https://www.good-webhosting.com/ cheap web hosts Add a comment




     My name is Kelsey Norman. I've been a resident of Porterville for quite some time, but that's about to change. I'm heading to the Bay Area to complete my schooling. As I get ready to move away from the Central Valley, I thought I'd take the time to reflect upon my last few years here as a resident of Porterville. The emotions are mixed. Overall, I can't complain too much about the town in general. It was a nice and cozy place for me to live in while I merged into adulthood.

     When it comes to LGBTQ+ issues, it was a little bit of a different story. I didn't see much change in terms of equal treatment for all in this city, for any age group. Porterville made it into mainstream national media twice in one year, both times being for negative reasons, the first being the whole situation with Virginia Gurrola being removed from office after the rescinding of the Pride Proclamation (the entire Pride Proclamation nightmare), and the second being Cameron Hamilton's "grow a pair" comment when referring to bullied youth, followed by anti-LGBTQ+ rhetoric from ex-councilman Greg Shelton and ex-mayor Cameron Hamilton himself. Both of these situations were disappointing, and show that Porterville still has much growing to do.

     There was quite a bit of positive in the LGBTQ+ community, though. I personally got to be involved in a few volunteer opportunities with Gay Porterville. I got to be a part of the Gay Porterville booth at Fresno Pride this year, which was such an awesome experience. I got to meet a lot of other people from the Central Valley that could relate to the struggle that Porterville has gone through. I marched in the parade, proudly holding the Gay Porterville banner. I also got to be a part of the art exhibit Protect Our Children: (Re)Creating Family Acceptance. Artists/Activists Ronnie Veliz and Carolina Alcala created pieces showcasing the many different relationships between queer or trans individuals and their families. This event was a perfect space to offer knowledge and perspective to the community. With this art show being a part of Porterville's monthly art walk, it was a perfect opportunity for residents to be exposed to the topics of Queer/Trans youth and their stories--the true struggles they have faced and overcome.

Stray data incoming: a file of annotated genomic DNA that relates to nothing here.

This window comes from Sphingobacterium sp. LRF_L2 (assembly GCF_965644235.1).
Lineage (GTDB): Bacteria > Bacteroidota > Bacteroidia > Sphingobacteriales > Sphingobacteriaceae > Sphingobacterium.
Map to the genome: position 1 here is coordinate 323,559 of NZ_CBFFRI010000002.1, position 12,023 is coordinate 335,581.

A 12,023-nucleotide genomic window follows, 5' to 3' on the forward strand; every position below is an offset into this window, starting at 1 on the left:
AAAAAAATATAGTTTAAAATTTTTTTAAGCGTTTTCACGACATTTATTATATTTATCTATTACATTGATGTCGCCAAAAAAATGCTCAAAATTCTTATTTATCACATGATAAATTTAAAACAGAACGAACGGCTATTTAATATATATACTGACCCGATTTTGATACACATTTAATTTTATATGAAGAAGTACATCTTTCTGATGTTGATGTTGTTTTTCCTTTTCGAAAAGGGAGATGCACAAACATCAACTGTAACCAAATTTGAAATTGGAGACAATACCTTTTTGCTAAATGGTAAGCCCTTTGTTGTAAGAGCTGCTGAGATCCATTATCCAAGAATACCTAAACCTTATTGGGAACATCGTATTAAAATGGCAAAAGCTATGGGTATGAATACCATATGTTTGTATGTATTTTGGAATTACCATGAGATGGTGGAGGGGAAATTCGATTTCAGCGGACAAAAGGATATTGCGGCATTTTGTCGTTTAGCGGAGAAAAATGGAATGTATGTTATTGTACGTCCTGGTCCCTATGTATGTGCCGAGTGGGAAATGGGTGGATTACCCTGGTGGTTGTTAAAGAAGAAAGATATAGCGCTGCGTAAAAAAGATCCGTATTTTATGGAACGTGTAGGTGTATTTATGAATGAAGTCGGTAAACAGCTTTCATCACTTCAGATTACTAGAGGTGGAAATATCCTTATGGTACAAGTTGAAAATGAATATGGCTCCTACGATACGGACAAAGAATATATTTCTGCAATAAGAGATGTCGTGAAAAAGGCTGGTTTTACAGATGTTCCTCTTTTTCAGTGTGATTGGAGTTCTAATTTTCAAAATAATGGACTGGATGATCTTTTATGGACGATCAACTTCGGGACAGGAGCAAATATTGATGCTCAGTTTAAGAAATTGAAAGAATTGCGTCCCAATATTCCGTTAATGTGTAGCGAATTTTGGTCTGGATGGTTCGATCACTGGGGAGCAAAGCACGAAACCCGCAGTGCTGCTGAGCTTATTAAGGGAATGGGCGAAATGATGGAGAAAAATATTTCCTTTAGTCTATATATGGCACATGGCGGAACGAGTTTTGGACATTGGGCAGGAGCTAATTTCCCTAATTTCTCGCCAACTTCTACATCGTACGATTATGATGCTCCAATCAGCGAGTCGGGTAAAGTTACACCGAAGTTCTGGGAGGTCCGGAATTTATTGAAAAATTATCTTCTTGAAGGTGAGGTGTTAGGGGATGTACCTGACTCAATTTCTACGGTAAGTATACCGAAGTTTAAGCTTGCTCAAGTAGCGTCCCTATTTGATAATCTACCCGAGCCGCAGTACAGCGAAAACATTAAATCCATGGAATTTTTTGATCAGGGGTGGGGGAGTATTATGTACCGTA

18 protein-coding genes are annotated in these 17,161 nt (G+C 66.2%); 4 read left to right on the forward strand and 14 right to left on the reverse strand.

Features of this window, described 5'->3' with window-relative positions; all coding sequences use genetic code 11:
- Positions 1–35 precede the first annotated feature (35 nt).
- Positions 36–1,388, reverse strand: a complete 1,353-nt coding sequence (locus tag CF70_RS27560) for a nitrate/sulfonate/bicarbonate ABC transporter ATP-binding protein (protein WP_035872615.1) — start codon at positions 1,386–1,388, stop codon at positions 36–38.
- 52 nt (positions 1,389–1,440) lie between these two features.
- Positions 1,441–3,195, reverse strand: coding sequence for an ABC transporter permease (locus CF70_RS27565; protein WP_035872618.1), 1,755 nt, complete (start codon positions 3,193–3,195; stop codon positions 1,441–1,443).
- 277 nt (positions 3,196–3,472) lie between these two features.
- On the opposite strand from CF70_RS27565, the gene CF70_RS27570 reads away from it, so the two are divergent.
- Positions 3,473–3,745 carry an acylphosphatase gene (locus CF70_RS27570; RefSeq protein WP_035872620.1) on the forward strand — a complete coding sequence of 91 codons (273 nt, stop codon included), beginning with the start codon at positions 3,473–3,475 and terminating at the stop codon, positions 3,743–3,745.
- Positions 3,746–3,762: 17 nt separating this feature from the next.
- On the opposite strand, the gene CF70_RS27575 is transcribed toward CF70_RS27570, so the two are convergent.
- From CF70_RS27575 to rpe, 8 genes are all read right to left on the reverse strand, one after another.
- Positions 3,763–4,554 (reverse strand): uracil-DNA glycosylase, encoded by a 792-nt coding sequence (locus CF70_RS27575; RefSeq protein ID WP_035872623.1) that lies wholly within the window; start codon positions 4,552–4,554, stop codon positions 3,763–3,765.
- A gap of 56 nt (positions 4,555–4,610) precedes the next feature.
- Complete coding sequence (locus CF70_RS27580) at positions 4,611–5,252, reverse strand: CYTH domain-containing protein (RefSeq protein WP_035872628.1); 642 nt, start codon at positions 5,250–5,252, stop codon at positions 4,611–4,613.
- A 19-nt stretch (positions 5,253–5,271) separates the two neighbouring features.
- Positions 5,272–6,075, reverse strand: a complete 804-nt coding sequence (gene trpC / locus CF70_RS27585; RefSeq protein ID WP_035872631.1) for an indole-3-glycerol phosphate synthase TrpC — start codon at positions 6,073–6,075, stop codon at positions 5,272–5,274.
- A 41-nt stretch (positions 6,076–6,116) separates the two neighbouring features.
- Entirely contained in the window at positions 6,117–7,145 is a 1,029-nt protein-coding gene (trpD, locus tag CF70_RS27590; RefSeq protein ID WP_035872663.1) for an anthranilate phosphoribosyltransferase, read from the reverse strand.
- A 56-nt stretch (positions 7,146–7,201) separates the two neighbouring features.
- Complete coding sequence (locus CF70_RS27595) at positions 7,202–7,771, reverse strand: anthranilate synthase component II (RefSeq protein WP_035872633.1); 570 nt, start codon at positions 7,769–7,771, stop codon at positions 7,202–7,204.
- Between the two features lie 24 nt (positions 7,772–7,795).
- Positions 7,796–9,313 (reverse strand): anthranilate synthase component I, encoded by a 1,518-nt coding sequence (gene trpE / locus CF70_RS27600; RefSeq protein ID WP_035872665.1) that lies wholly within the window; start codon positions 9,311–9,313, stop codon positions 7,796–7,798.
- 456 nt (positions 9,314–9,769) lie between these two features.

In the future, I hope to see more change happening within the city as whole in terms of equal treatment for all of Porterville's residents. It'd be great to come back to a hometown that I could say has made a change for the LGBTQ+ community; it would be great to come back and feel some pride.


--Editor's Note

Kelsey Norman has been absolutely amazing. She has diligently volunteered for Gay Porterville on many occasions, regardless of hectic school and work schedules. Not only that, she quickly became one of my best friends. We wish you the best in every thing you do, Kelsey, and can't wait to see the amazing things you accomplish in San Jose. You rock.